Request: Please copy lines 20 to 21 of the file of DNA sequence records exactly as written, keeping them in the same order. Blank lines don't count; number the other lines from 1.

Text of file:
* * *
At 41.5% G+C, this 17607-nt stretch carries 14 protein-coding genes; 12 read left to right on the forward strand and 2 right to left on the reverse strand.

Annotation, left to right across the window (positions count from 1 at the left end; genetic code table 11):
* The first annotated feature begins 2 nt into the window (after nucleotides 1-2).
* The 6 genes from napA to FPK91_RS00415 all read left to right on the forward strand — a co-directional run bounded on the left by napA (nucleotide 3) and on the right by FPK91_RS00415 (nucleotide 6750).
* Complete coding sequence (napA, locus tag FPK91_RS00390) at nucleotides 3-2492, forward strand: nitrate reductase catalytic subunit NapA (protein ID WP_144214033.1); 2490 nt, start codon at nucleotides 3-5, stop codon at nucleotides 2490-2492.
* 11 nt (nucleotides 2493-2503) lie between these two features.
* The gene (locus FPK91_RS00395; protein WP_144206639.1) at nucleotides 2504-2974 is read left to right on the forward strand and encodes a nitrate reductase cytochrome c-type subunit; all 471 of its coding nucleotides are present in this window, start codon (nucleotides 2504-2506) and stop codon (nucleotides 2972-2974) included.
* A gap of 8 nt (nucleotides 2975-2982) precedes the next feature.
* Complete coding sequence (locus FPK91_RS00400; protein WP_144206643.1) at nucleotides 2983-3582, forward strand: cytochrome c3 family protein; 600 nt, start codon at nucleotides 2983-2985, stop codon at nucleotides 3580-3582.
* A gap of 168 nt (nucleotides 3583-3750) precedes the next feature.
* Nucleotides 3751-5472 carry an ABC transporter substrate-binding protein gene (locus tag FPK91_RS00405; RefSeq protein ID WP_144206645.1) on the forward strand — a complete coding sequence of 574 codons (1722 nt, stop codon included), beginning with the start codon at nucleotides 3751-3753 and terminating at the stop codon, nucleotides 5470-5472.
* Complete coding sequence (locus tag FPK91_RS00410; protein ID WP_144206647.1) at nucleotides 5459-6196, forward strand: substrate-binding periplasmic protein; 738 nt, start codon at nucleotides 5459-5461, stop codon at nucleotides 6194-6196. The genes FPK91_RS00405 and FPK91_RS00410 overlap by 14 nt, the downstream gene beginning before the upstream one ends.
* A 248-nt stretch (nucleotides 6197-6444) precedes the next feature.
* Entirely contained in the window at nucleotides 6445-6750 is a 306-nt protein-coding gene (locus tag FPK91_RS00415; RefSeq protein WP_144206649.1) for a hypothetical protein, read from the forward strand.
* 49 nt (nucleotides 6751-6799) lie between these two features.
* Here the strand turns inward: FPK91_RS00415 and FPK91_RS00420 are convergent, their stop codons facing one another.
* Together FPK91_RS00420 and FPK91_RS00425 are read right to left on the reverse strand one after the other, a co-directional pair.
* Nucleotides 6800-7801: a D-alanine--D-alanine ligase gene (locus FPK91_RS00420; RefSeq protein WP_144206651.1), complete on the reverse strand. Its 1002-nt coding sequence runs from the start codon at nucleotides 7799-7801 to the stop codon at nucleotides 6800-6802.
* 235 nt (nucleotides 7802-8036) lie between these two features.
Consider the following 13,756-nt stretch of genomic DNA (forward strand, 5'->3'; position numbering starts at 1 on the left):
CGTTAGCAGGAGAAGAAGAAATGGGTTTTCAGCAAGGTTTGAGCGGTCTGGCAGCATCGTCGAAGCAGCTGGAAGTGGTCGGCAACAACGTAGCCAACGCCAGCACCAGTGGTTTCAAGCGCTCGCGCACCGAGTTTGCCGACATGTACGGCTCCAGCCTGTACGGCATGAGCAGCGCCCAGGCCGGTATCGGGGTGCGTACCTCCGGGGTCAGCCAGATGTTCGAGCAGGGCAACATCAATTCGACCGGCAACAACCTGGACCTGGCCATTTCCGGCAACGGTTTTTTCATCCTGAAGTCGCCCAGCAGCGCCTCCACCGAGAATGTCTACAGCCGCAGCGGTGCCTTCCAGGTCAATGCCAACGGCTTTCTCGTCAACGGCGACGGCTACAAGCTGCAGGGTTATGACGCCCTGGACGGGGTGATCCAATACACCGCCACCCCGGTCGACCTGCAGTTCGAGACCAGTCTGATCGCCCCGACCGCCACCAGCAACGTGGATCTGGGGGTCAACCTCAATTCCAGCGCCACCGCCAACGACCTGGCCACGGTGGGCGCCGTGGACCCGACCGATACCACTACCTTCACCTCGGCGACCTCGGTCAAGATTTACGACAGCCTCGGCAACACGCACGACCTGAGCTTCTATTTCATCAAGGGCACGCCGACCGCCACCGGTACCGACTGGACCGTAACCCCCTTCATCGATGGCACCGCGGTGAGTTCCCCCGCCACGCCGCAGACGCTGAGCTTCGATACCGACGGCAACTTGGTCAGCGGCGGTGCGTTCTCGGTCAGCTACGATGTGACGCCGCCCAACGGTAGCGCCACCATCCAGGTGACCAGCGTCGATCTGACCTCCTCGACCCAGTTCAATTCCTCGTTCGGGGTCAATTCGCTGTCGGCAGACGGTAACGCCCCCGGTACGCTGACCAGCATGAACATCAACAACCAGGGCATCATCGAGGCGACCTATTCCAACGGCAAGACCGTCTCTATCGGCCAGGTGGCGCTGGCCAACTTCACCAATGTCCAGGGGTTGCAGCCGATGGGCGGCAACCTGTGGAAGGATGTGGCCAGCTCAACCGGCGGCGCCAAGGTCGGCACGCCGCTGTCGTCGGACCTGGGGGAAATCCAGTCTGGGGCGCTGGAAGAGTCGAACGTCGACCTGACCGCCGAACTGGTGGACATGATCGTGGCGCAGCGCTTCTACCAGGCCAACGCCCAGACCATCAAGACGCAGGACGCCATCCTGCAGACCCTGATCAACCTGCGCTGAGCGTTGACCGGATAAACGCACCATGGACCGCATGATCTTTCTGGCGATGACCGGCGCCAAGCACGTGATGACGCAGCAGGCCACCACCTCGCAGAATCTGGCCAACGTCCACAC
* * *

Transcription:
Consider the following 13,756-nt stretch of genomic DNA (forward strand, 5'->3'; position numbering starts at 1 on the left):
CGTTAGCAGGAGAAGAAGAAATGGGTTTTCAGCAAGGTTTGAGCGGTCTGGCAGCATCGTCGAAGCAGCTGGAAGTGGTCGGCAACAACGTAGCCAACGCCAGCACCAGTGGTTTCAAGCGCTCGCGCACCGAGTTTGCCGACATGTACGGCTCCAGCCTGTACGGCATGAGCAGCGCCCAGGCCGGTATCGGGGTGCGTACCTCCGGGGTCAGCCAGATGTTCGAGCAGGGCAACATCAATTCGACCGGCAACAACCTGGACCTGGCCATTTCCGGCAACGGTTTTTTCATCCTGAAGTCGCCCAGCAGCGCCTCCACCGAGAATGTCTACAGCCGCAGCGGTGCCTTCCAGGTCAATGCCAACGGCTTTCTCGTCAACGGCGACGGCTACAAGCTGCAGGGTTATGACGCCCTGGACGGGGTGATCCAATACACCGCCACCCCGGTCGACCTGCAGTTCGAGACCAGTCTGATCGCCCCGACCGCCACCAGCAACGTGGATCTGGGGGTCAACCTCAATTCCAGCGCCACCGCCAACGACCTGGCCACGGTGGGCGCCGTGGACCCGACCGATACCACTACCTTCACCTCGGCGACCTCGGTCAAGATTTACGACAGCCTCGGCAACACGCACGACCTGAGCTTCTATTTCATCAAGGGCACGCCGACCGCCACCGGTACCGACTGGACCGTAACCCCCTTCATCGATGGCACCGCGGTGAGTTCCCCCGCCACGCCGCAGACGCTGAGCTTCGATACCGACGGCAACTTGGTCAGCGGCGGTGCGTTCTCGGTCAGCTACGATGTGACGCCGCCCAACGGTAGCGCCACCATCCAGGTGACCAGCGTCGATCTGACCTCCTCGACCCAGTTCAATTCCTCGTTCGGGGTCAATTCGCTGTCGGCAGACGGTAACGCCCCCGGTACGCTGACCAGCATGAACATCAACAACCAGGGCATCATCGAGGCGACCTATTCCAACGGCAAGACCGTCTCTATCGGCCAGGTGGCGCTGGCCAACTTCACCAATGTCCAGGGGTTGCAGCCGATGGGCGGCAACCTGTGGAAGGATGTGGCCAGCTCAACCGGCGGCGCCAAGGTCGGCACGCCGCTGTCGTCGGACCTGGGGGAAATCCAGTCTGGGGCGCTGGAAGAGTCGAACGTCGACCTGACCGCCGAACTGGTGGACATGATCGTGGCGCAGCGCTTCTACCAGGCCAACGCCCAGACCATCAAGACGCAGGACGCCATCCTGCAGACCCTGATCAACCTGCGCTGAGCGTTGACCGGATAAACGCACCATGGACCGCATGATCTTTCTGGCGATGACCGGCGCCAAGCACGTGATGACGCAGCAGGCCACCACCTCGCAGAATCTGGCCAACGTCCACAC